May 30, 2018 By Zak Mehan
As social media companies continue to grapple with how to regulate political ads in light of Russian interference in the 2016 election, Twitter has announced how they plan to handle content going forward. The new rules, which are slated to launch this summer, have been labeled the “Political Campaigning Policy” by the company.
Going forward, advertisers pushing political content will be required to certify through Twitter, and foreign nationals are expressly prohibited from targeting ads. In addition to new requirements surrounding the look of the page (profile and header photos are now a requirement), users must also have a valid website. Additionally, Twitter will begin to identify candidates who have qualified for the general election ballot with a badge (that is, if the candidate consents).
These updated rules are in line with the guidelines outlined in the Honest Ads Act, which the company announced it planned to conform to back in April, but Twitter also has plans to launch their “Ads Transparency Center” this summer, which will go even further to break down spending and targeting.
While these new rules clearly outline what steps campaigns need to take, there’s been less clarity surrounding what this means for organizations that may be pushing out content that is political in nature but not tied to a specific candidate. This becomes even more important when you consider that many of the Russian ads run in 2016 had to do with generally sowing discord as opposed to advocating for a specific candidate.
The company has acknowledged that they’re still working to develop a policy on issues ads and hot-button topics and that these guidelines will “will fall under a separate upcoming policy.” Companies and organizations will want to keep a close watch on how Twitter irons out its policy on these stickier subjects, which could have a profound effect on how corporates engage on policy issues that impact their business.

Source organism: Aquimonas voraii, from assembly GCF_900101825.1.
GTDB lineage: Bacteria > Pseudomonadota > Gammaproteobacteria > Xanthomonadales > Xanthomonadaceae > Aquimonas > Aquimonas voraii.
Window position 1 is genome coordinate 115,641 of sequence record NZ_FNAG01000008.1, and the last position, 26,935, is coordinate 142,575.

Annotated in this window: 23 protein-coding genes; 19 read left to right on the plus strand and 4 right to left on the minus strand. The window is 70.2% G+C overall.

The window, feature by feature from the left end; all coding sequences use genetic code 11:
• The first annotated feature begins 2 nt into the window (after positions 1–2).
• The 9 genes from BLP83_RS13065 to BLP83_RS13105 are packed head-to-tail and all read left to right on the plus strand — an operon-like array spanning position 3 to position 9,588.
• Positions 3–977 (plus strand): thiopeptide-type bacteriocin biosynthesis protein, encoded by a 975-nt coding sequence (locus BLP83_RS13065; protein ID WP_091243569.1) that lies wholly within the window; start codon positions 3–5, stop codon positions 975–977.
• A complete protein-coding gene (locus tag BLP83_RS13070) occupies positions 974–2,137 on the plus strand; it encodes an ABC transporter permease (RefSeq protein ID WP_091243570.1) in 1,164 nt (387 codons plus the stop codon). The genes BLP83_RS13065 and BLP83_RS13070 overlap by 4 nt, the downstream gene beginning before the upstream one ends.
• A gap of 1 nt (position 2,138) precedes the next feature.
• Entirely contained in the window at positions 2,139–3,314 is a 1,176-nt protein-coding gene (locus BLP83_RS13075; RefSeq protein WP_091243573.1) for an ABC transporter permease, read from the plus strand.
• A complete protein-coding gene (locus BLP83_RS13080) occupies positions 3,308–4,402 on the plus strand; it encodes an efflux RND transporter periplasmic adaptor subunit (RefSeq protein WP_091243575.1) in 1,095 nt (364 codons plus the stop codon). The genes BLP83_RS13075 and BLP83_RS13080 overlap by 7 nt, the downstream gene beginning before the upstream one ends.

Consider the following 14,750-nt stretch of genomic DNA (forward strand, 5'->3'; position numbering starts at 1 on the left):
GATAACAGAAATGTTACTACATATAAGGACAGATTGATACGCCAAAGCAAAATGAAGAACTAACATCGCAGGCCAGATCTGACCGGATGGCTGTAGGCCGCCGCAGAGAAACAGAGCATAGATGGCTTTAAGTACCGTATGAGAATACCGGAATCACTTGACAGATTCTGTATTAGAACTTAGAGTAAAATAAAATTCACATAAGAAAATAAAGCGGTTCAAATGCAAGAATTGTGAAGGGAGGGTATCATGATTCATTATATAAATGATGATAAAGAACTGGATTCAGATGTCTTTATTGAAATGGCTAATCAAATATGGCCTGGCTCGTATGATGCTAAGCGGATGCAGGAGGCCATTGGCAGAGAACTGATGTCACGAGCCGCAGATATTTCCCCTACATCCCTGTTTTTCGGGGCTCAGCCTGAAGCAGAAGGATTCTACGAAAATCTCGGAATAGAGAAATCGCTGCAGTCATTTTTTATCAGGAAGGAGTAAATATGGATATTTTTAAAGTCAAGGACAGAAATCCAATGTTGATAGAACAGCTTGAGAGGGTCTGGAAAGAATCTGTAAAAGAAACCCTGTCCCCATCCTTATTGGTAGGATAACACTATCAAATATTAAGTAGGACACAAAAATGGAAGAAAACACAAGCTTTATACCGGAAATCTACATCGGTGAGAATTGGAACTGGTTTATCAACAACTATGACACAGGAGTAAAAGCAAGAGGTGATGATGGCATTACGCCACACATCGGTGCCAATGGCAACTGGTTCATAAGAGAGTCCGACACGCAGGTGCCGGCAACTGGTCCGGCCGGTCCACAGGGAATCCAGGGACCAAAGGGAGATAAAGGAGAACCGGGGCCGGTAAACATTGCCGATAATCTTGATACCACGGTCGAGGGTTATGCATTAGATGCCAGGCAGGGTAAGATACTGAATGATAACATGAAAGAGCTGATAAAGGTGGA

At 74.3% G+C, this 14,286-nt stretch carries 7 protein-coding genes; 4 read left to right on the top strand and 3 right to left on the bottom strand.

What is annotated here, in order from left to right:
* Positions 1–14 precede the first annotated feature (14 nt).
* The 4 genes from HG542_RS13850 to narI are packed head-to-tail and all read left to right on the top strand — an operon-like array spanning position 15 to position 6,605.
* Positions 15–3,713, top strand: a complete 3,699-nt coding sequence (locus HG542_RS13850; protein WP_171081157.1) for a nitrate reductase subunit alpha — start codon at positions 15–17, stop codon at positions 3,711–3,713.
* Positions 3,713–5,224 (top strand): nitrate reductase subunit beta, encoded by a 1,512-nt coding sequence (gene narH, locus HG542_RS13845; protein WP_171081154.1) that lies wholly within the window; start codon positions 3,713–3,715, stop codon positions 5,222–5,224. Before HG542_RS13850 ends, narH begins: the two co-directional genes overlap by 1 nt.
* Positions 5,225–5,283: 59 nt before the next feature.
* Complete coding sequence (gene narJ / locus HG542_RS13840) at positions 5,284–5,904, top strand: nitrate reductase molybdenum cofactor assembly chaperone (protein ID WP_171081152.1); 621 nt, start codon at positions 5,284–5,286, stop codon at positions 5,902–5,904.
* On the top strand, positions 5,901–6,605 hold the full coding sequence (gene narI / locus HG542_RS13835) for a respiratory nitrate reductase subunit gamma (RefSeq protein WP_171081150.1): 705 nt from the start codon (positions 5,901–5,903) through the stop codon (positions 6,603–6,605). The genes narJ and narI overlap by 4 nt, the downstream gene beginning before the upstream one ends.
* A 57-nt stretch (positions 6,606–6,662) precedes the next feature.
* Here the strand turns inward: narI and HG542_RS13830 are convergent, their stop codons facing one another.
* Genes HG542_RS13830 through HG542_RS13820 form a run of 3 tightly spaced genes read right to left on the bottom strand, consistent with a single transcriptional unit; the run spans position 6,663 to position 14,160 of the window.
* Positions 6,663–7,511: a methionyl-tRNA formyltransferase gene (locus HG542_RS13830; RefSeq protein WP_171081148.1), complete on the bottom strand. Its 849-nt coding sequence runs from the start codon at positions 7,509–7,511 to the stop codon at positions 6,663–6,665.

Google, which brought all of its payments efforts under one umbrella with Google Pay earlier this year, is pushing further into the payments world by integrating with PayPal. The new payment experience means that once users add their PayPal account to one of Google’s services (such as Gmail, YouTube and the Google Stores) their information will be connected to the rest of Google’s apps.
This move will save users time spent logging in, but more importantly, keeps them from leaving Google services. The integration is also a win for PayPal, which will likely see a surge in transaction revenues. Google’s move is the latest in a series of moves by digital companies focused on keeping users engaged and from leaving the platform (earlier this year, Snapchat launched a new shopping feature to aimed at keeping users in-app).
Notably, this kind of seamless digital ecosystem is already thriving in China where, much to the chagrin of U.S. banks, Alipay and WeChat dominate the online payments scene. As brands continue to battle for attention in a saturated digital landscape, integration that keeps users from migrating from platform to platform will likely become more and more commonplace.
Earlier this year, we discussed the potential ramifications of the Knight First Amendment Institute at Columbia University’s lawsuit against Donald Trump for blocking users on Twitter. As you may remember, much of the conversation at the time was focused on defining social media more generally – Is it a convention? A speech? Maybe even a private venue?
Last week, we got closer to a definition when Judge Naomi Reice Buchwald ruled that Trump’s actions did indeed violate the U.S. Constitution. In her decision, Buchwald defined Twitter as a “designated public forum,” and noted that neither the President nor other public officials could block users for expressing differing political views. As some have pointed out, this definition could land Twitter in a sticky situation when it comes to First Amendment rights.
It’s become increasingly clear that social media has become, for better and sometimes for worse, a critical part of the democratic process over the past few years. While corporations have begun grappling with how to self-regulate in the wake of the 2016 election, the government and legal system will likely continue to contend with these issues for some time to come.
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Someone better tell B.o.B. to stay away from Google Translate…